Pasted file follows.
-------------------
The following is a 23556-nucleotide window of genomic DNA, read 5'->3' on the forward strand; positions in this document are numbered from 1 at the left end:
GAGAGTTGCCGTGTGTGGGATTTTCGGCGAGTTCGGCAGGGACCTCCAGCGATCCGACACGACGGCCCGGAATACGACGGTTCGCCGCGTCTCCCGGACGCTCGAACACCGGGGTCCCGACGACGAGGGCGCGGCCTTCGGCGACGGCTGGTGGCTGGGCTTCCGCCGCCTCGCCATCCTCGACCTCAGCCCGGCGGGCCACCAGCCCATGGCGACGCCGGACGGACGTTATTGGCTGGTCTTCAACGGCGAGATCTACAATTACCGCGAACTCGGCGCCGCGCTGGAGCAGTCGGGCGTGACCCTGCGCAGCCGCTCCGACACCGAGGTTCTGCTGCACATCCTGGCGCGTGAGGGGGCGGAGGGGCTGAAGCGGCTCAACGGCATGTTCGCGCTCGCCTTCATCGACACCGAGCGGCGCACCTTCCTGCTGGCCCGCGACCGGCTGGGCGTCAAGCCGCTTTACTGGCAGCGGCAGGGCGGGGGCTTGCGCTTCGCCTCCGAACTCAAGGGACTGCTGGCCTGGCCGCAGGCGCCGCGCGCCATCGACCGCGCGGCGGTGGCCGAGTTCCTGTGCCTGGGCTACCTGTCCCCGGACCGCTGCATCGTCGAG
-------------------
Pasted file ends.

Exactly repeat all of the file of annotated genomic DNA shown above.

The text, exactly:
The following is a 23556-nucleotide window of genomic DNA, read 5'->3' on the forward strand; positions in this document are numbered from 1 at the left end:
GAGAGTTGCCGTGTGTGGGATTTTCGGCGAGTTCGGCAGGGACCTCCAGCGATCCGACACGACGGCCCGGAATACGACGGTTCGCCGCGTCTCCCGGACGCTCGAACACCGGGGTCCCGACGACGAGGGCGCGGCCTTCGGCGACGGCTGGTGGCTGGGCTTCCGCCGCCTCGCCATCCTCGACCTCAGCCCGGCGGGCCACCAGCCCATGGCGACGCCGGACGGACGTTATTGGCTGGTCTTCAACGGCGAGATCTACAATTACCGCGAACTCGGCGCCGCGCTGGAGCAGTCGGGCGTGACCCTGCGCAGCCGCTCCGACACCGAGGTTCTGCTGCACATCCTGGCGCGTGAGGGGGCGGAGGGGCTGAAGCGGCTCAACGGCATGTTCGCGCTCGCCTTCATCGACACCGAGCGGCGCACCTTCCTGCTGGCCCGCGACCGGCTGGGCGTCAAGCCGCTTTACTGGCAGCGGCAGGGCGGGGGCTTGCGCTTCGCCTCCGAACTCAAGGGACTGCTGGCCTGGCCGCAGGCGCCGCGCGCCATCGACCGCGCGGCGGTGGCCGAGTTCCTGTGCCTGGGCTACCTGTCCCCGGACCGCTGCATCGTCGAG